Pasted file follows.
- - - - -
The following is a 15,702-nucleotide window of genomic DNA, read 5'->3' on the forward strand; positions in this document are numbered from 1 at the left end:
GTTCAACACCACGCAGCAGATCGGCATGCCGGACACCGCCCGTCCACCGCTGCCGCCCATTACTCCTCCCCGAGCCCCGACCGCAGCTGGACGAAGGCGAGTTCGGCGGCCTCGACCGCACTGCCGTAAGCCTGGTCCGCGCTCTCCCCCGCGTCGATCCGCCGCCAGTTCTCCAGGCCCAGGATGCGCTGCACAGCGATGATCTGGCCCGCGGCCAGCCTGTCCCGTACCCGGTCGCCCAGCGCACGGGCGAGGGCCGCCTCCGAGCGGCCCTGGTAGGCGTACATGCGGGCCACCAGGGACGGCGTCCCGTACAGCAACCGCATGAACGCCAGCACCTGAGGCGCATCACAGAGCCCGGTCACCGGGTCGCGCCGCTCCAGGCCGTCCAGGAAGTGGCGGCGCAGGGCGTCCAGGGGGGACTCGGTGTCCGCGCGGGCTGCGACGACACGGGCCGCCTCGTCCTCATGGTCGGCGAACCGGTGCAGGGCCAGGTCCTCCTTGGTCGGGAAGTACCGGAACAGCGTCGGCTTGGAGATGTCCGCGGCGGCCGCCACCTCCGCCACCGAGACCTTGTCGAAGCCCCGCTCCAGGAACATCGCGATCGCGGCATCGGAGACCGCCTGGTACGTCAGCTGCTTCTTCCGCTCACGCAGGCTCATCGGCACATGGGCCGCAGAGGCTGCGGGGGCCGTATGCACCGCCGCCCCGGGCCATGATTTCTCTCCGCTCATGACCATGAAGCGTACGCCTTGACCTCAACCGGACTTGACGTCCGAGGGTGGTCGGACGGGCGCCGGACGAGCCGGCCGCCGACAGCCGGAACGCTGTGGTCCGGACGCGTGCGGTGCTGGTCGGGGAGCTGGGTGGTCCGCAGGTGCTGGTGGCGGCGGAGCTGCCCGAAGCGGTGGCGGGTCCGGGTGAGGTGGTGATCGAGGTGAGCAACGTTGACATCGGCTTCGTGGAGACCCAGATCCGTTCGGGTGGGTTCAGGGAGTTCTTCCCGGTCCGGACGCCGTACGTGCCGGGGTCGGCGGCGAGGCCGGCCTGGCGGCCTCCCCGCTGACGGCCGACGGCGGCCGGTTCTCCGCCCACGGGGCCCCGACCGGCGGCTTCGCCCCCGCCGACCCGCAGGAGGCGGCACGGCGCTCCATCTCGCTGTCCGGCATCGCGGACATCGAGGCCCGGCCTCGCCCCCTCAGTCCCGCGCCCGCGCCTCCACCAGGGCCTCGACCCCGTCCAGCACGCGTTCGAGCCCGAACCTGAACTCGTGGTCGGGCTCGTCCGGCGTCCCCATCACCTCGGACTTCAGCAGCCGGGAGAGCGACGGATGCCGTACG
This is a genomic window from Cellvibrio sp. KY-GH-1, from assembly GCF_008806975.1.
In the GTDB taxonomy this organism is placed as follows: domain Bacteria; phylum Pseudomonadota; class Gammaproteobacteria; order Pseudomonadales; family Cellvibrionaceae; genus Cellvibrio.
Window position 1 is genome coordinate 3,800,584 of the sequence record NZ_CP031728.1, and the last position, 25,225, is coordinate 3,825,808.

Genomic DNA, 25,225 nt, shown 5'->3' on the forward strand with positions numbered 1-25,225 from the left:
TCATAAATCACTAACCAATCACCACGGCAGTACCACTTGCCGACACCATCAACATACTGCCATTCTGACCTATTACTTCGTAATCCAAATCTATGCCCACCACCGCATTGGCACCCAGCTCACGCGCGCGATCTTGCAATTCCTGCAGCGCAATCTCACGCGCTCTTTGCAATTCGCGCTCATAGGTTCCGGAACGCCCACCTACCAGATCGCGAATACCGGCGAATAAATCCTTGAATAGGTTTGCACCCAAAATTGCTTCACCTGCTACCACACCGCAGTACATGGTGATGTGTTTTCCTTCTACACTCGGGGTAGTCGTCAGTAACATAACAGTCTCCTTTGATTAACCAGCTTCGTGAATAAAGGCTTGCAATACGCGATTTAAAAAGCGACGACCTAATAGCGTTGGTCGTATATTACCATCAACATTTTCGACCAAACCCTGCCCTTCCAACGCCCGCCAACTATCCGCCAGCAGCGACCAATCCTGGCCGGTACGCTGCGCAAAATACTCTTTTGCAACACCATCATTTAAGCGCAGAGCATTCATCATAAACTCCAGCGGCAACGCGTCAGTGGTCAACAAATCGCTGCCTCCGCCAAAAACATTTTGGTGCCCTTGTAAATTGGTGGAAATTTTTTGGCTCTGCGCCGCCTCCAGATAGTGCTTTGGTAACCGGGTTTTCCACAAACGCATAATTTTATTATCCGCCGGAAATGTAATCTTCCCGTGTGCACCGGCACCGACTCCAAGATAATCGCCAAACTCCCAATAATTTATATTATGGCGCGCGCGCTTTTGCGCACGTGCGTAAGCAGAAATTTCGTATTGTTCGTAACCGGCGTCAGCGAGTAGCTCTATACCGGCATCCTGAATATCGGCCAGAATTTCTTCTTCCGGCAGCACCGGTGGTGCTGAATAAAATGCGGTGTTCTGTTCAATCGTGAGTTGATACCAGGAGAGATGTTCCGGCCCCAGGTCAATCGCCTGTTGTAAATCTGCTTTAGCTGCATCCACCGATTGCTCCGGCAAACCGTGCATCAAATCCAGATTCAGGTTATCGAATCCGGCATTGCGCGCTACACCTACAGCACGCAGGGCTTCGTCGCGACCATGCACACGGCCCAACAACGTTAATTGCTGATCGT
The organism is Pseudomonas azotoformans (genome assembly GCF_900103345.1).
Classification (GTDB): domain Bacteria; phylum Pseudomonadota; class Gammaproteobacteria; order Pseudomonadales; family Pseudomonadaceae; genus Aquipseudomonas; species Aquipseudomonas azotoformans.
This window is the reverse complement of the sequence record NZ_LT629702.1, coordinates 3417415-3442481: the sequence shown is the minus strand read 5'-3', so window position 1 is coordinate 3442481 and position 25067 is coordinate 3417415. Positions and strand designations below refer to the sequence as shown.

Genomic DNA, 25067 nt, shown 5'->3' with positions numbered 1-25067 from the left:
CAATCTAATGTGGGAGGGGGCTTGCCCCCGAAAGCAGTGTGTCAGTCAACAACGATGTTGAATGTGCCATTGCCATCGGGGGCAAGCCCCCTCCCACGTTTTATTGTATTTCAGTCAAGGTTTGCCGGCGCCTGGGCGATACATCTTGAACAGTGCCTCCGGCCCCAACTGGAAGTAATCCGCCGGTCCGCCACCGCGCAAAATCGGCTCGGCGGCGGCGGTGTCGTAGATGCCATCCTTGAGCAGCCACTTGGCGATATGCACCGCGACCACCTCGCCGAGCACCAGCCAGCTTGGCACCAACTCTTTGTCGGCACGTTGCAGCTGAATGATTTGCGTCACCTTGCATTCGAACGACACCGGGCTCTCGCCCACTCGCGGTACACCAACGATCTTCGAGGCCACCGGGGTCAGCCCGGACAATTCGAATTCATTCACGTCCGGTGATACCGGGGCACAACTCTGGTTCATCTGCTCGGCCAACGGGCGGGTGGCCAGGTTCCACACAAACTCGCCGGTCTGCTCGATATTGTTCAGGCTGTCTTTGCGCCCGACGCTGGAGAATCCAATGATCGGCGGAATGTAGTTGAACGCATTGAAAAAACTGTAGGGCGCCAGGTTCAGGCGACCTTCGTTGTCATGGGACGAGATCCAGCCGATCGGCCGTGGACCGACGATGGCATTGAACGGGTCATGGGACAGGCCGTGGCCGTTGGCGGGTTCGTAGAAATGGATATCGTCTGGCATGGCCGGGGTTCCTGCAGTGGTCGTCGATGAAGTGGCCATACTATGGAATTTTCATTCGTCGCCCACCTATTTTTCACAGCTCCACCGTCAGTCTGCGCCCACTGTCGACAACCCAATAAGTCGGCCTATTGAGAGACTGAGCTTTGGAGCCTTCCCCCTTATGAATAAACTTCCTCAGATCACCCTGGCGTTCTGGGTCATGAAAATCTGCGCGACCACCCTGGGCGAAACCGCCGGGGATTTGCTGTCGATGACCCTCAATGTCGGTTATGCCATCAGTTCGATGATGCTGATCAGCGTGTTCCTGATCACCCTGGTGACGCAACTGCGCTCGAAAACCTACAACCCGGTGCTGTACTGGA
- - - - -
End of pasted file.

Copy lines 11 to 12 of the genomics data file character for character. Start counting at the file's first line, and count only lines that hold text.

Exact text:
Genomic DNA, 25067 nt, shown 5'->3' with positions numbered 1-25067 from the left:
CAATCTAATGTGGGAGGGGGCTTGCCCCCGAAAGCAGTGTGTCAGTCAACAACGATGTTGAATGTGCCATTGCCATCGGGGGCAAGCCCCCTCCCACGTTTTATTGTATTTCAGTCAAGGTTTGCCGGCGCCTGGGCGATACATCTTGAACAGTGCCTCCGGCCCCAACTGGAAGTAATCCGCCGGTCCGCCACCGCGCAAAATCGGCTCGGCGGCGGCGGTGTCGTAGATGCCATCCTTGAGCAGCCACTTGGCGATATGCACCGCGACCACCTCGCCGAGCACCAGCCAGCTTGGCACCAACTCTTTGTCGGCACGTTGCAGCTGAATGATTTGCGTCACCTTGCATTCGAACGACACCGGGCTCTCGCCCACTCGCGGTACACCAACGATCTTCGAGGCCACCGGGGTCAGCCCGGACAATTCGAATTCATTCACGTCCGGTGATACCGGGGCACAACTCTGGTTCATCTGCTCGGCCAACGGGCGGGTGGCCAGGTTCCACACAAACTCGCCGGTCTGCTCGATATTGTTCAGGCTGTCTTTGCGCCCGACGCTGGAGAATCCAATGATCGGCGGAATGTAGTTGAACGCATTGAAAAAACTGTAGGGCGCCAGGTTCAGGCGACCTTCGTTGTCATGGGACGAGATCCAGCCGATCGGCCGTGGACCGACGATGGCATTGAACGGGTCATGGGACAGGCCGTGGCCGTTGGCGGGTTCGTAGAAATGGATATCGTCTGGCATGGCCGGGGTTCCTGCAGTGGTCGTCGATGAAGTGGCCATACTATGGAATTTTCATTCGTCGCCCACCTATTTTTCACAGCTCCACCGTCAGTCTGCGCCCACTGTCGACAACCCAATAAGTCGGCCTATTGAGAGACTGAGCTTTGGAGCCTTCCCCCTTATGAATAAACTTCCTCAGATCACCCTGGCGTTCTGGGTCATGAAAATCTGCGCGACCACCCTGGGCGAAACCGCCGGGGATTTGCTGTCGATGACCCTCAATGTCGGTTATGCCATCAGTTCGATGATGCTGATCAGCGTGTTCCTGATCACCCTGGTGACGCAACTGCGCTCGAAAACCTACAACCCGGTGCTGTACTGGA